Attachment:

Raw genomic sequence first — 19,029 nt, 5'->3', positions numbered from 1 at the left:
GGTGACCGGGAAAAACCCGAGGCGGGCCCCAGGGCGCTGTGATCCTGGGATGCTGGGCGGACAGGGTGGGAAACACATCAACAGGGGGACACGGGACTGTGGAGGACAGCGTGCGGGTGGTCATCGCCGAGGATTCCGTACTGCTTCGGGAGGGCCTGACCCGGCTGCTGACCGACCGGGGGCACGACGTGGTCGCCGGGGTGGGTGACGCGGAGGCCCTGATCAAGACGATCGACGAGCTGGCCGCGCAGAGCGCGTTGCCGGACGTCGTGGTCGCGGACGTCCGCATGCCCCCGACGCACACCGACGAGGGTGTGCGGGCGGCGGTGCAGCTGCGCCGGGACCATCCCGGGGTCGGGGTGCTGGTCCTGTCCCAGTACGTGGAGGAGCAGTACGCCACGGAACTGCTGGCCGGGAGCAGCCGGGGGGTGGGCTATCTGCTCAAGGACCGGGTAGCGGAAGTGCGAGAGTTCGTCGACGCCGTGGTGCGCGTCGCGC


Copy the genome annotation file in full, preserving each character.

Raw genomic sequence first — 19,029 nt, 5'->3', positions numbered from 1 at the left:
GGTGACCGGGAAAAACCCGAGGCGGGCCCCAGGGCGCTGTGATCCTGGGATGCTGGGCGGACAGGGTGGGAAACACATCAACAGGGGGACACGGGACTGTGGAGGACAGCGTGCGGGTGGTCATCGCCGAGGATTCCGTACTGCTTCGGGAGGGCCTGACCCGGCTGCTGACCGACCGGGGGCACGACGTGGTCGCCGGGGTGGGTGACGCGGAGGCCCTGATCAAGACGATCGACGAGCTGGCCGCGCAGAGCGCGTTGCCGGACGTCGTGGTCGCGGACGTCCGCATGCCCCCGACGCACACCGACGAGGGTGTGCGGGCGGCGGTGCAGCTGCGCCGGGACCATCCCGGGGTCGGGGTGCTGGTCCTGTCCCAGTACGTGGAGGAGCAGTACGCCACGGAACTGCTGGCCGGGAGCAGCCGGGGGGTGGGCTATCTGCTCAAGGACCGGGTAGCGGAAGTGCGAGAGTTCGTCGACGCCGTGGTGCGCGTCGCGC